Anyway, these Pure Dark chocolates were a gift from our friends Rob and Lynnette. Rob works in R&D at Mars. We visited with them a week ago and he had this bag of chocolates for us - food for the foodies. I had heard that Mars was producing an upscale line of chocolates and that there was a retail boutique in Manhattan, but I had yet to learn about the candies. Rob to the rescue! Inside the goody bag was a delicious assortment of bark, slabs, coins and nibs. A taste and texture sensation for every mood. Tropical Mango Macadamia Nut Bark; a moody Almond, caramelized Nibs and Dark Cherry Bark; a serious 1/2 inch thick slab of dark chocolate with caramelized nibs; dark chocolate coins with cardamon and cinnamon. And my favorite odd treat - caramelized cocoa nibs. A taste cross between an almost burnt almond blended with a jolt of espresso and dusted with pure dark cocoa. Crack chocolate to get you hooked on an serotonin hit of cacao bliss. I just discovered this morning that the nibs are amazingly good mixed into my morning non-fat Fage Greek Yogurt - making another food find even more amazing.

Here in Philadelphia, we've been spoiled by the likes of 3 Naked Chocolate Cafes; our home-grown 130 year old Shane's Chocolate confections; we were home to the original Goldenberg's Peanut Chews - oh how I miss that dark chocolate and molasses snap of the original candy. We can now boast of Max Brenner's, Chocolates by the Bald Man - an establishment that you have to see, taste and experience to believe - sort of like an upscale Willy Wonka Chocolate Cafe Coffee House with a side of chocolate theater for good measure. I'm not sure that I'll order Pure Dark off the Internet but I sure will go to the store if and when I'm in New York City again. I may however, be very tempted to keep the Pure Dark Chocolate cocoa nibs in my rotation of treats - they are the perfect pop 'em in your mouth pick-me-up that I need and they are the perfect biking fuel, better than a Cliff Bar giving a bigger energy rush than what that odd glucose GU gunk gives you. In the meantime, I am thoroughly enjoying my stash of chocolate goodies and very much appreciate Rob's thoughtful gift to us. I may become a fan of M&M Mars just yet - and give up my Hershey Kisses ways.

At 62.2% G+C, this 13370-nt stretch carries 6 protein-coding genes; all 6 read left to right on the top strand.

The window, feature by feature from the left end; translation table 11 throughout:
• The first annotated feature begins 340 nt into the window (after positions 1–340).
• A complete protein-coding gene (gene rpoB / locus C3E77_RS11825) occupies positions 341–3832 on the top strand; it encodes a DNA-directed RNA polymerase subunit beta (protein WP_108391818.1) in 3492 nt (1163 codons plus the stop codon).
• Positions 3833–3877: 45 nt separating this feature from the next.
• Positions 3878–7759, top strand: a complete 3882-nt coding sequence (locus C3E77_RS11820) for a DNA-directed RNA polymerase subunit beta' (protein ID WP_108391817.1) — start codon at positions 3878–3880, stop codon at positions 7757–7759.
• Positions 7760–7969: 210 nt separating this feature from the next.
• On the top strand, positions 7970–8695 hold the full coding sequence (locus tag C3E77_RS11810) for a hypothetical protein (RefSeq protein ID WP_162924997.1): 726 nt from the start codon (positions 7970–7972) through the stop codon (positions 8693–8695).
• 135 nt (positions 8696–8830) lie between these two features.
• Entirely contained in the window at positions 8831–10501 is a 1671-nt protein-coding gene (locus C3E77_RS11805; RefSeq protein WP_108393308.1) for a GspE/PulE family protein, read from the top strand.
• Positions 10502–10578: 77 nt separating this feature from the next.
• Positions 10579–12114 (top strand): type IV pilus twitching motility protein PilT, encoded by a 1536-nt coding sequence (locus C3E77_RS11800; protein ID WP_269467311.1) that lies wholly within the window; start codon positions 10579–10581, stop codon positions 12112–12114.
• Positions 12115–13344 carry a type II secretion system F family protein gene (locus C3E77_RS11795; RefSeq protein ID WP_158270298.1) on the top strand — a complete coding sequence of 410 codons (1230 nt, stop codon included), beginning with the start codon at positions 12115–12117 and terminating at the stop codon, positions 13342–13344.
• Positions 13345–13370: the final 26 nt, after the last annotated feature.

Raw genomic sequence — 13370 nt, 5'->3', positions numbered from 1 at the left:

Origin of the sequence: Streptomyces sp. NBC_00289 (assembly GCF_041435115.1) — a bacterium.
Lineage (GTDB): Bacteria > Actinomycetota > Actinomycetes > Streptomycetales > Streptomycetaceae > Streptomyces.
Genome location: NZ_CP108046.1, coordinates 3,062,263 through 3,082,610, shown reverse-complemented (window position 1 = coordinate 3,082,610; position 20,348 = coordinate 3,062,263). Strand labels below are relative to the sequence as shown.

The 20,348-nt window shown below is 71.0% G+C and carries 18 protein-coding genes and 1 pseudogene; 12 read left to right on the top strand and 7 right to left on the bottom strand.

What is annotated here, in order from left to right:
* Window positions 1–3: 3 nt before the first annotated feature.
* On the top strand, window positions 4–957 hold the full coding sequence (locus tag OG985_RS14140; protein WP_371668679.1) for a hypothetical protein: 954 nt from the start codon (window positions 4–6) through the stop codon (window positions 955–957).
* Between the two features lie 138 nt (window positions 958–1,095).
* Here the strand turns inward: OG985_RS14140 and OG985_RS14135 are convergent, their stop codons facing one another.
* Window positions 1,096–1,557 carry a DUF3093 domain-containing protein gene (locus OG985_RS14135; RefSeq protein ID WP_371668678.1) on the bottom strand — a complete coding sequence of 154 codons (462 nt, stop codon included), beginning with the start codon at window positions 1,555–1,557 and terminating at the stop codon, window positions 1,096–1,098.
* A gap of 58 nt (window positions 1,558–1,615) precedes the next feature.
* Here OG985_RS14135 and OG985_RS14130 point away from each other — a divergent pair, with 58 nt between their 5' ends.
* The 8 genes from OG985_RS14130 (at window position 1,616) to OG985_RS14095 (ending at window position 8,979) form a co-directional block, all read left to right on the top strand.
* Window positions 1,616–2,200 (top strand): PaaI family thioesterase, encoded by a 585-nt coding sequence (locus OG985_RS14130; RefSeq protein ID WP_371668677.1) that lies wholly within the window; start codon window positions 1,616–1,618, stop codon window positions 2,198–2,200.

Tuesday, July 7, 2009

Stuff I found - on Craig's List

Trolling around Craig's list, I found this "BEST of CRAIG'S LIST" posting. In the spirit of interesting finds, food, bikes, websites and the like, I present it to you. Warning - it's laden with sarcasm, cuss words and a foul-tempered style. I could have written it from my own Grinchy heart. Enjoy the un-PCness of it all.

A few things from the bike shop.

Date: 2009-05-27, 4:05PM PDT

Whoo-hoo Seattle, the sun is out! Let's discuss a few things before you fumble with swapping the unused ski rack for the unused bike rack on the Subaru.

So yes, you've noticed the sun is out, and hey!- maybe it would be cool to to some bike riding. Let's keep in mind that the sun came out of all 600,000 of us, so for the most part, you're not the only one who noticed. Please remember that when you walk into my shop on a bright, sunny Saturday morning. It will save you from looking like a complete twat that huffs "Why are there so many people here?"

Are we all on the same page now about it being sunny outside? Have we all figured out that we're not the only clever people that feel sunny days are good for bike riding? Great. I want to kiss all of you on your forehead for sharing this moment with me. Put your vitamin D starved fingers in mine, and we'll move on together to some pointers that will make life easier.